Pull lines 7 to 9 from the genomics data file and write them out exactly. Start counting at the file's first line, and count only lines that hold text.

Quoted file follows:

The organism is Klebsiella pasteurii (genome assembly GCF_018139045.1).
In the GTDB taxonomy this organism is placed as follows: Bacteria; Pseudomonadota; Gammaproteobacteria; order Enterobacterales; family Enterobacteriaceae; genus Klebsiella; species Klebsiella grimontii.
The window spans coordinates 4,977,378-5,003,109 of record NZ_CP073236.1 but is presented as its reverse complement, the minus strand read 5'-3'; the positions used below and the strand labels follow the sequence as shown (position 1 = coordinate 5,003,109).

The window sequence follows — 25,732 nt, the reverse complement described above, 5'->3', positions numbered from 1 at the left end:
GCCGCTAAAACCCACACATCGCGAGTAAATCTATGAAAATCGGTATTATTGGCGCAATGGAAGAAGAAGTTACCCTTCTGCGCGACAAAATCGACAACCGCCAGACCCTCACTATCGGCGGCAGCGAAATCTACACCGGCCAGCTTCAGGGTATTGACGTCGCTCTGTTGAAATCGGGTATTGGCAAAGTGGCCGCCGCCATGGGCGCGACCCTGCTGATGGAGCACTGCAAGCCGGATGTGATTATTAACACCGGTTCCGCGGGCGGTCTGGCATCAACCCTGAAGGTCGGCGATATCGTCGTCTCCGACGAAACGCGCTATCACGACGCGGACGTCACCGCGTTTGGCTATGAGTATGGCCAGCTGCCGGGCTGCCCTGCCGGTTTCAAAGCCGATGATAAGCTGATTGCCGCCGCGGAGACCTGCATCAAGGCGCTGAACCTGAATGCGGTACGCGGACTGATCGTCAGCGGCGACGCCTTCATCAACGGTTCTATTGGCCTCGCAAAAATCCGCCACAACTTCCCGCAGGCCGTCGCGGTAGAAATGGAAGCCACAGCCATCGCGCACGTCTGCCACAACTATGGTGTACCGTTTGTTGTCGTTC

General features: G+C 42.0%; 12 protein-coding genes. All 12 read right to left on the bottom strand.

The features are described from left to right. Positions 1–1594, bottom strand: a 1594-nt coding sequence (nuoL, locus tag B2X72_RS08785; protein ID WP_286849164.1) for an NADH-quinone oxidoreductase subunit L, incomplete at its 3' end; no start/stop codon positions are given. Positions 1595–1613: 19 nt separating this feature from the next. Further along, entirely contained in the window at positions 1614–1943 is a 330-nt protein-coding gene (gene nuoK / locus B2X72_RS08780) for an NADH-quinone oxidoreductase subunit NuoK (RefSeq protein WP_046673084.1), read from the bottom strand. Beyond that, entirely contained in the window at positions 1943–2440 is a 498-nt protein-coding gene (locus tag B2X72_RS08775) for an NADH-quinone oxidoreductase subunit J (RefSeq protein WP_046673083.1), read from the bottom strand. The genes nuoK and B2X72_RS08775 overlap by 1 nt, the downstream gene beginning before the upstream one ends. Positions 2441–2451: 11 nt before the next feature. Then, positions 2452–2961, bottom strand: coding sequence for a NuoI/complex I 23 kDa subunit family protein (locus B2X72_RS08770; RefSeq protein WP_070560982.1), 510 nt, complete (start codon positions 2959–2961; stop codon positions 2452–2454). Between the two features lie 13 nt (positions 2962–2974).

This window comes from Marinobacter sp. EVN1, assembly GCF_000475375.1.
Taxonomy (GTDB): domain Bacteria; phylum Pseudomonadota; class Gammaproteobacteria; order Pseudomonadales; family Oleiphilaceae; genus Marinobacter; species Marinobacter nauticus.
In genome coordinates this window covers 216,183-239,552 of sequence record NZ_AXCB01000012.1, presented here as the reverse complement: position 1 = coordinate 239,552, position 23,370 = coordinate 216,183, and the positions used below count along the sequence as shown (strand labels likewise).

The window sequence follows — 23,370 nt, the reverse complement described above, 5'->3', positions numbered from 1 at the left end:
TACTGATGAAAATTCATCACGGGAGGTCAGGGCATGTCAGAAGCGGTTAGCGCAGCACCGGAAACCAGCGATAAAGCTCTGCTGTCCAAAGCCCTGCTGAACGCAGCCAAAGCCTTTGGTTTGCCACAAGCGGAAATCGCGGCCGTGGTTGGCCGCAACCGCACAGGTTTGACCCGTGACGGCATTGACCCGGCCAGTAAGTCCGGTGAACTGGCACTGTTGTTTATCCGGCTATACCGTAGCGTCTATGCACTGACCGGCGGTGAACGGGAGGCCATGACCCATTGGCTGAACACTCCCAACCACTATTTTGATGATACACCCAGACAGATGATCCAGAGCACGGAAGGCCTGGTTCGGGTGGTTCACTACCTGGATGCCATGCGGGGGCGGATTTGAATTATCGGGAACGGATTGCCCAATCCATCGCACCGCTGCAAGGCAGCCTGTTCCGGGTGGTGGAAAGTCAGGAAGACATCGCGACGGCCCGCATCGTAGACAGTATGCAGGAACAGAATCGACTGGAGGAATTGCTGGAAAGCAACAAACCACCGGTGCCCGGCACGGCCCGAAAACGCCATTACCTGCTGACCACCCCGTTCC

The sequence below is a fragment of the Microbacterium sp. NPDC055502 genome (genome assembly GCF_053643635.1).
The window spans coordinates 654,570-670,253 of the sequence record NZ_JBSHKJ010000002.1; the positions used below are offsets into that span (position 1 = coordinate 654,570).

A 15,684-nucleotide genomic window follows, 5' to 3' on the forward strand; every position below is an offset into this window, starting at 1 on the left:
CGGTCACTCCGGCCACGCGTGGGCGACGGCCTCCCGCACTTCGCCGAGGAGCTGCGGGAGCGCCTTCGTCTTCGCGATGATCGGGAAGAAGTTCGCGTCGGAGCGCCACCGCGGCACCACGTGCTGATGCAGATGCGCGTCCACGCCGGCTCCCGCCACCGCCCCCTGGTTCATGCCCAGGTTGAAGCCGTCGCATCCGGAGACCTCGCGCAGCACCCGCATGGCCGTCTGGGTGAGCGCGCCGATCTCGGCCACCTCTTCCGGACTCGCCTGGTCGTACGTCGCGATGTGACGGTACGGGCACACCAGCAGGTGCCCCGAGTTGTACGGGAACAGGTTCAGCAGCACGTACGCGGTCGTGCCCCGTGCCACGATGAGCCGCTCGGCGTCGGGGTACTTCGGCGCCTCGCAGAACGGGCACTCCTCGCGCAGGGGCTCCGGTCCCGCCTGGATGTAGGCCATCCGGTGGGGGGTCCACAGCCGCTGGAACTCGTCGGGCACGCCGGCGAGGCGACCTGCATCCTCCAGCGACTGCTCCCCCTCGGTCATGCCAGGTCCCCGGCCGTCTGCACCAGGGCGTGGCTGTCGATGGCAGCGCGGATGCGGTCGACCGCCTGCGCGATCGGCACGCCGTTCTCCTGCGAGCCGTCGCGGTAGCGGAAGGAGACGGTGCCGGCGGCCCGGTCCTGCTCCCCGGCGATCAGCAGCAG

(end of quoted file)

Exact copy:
The features are described from left to right. Positions 1–1594, bottom strand: a 1594-nt coding sequence (nuoL, locus tag B2X72_RS08785; protein ID WP_286849164.1) for an NADH-quinone oxidoreductase subunit L, incomplete at its 3' end; no start/stop codon positions are given. Positions 1595–1613: 19 nt separating this feature from the next. Further along, entirely contained in the window at positions 1614–1943 is a 330-nt protein-coding gene (gene nuoK / locus B2X72_RS08780) for an NADH-quinone oxidoreductase subunit NuoK (RefSeq protein WP_046673084.1), read from the bottom strand. Beyond that, entirely contained in the window at positions 1943–2440 is a 498-nt protein-coding gene (locus tag B2X72_RS08775) for an NADH-quinone oxidoreductase subunit J (RefSeq protein WP_046673083.1), read from the bottom strand. The genes nuoK and B2X72_RS08775 overlap by 1 nt, the downstream gene beginning before the upstream one ends. Positions 2441–2451: 11 nt before the next feature. Then, positions 2452–2961, bottom strand: coding sequence for a NuoI/complex I 23 kDa subunit family protein (locus B2X72_RS08770; RefSeq protein WP_070560982.1), 510 nt, complete (start codon positions 2959–2961; stop codon positions 2452–2454). Between the two features lie 13 nt (positions 2962–2974).

This window comes from Marinobacter sp. EVN1, assembly GCF_000475375.1.
Taxonomy (GTDB): domain Bacteria; phylum Pseudomonadota; class Gammaproteobacteria; order Pseudomonadales; family Oleiphilaceae; genus Marinobacter; species Marinobacter nauticus.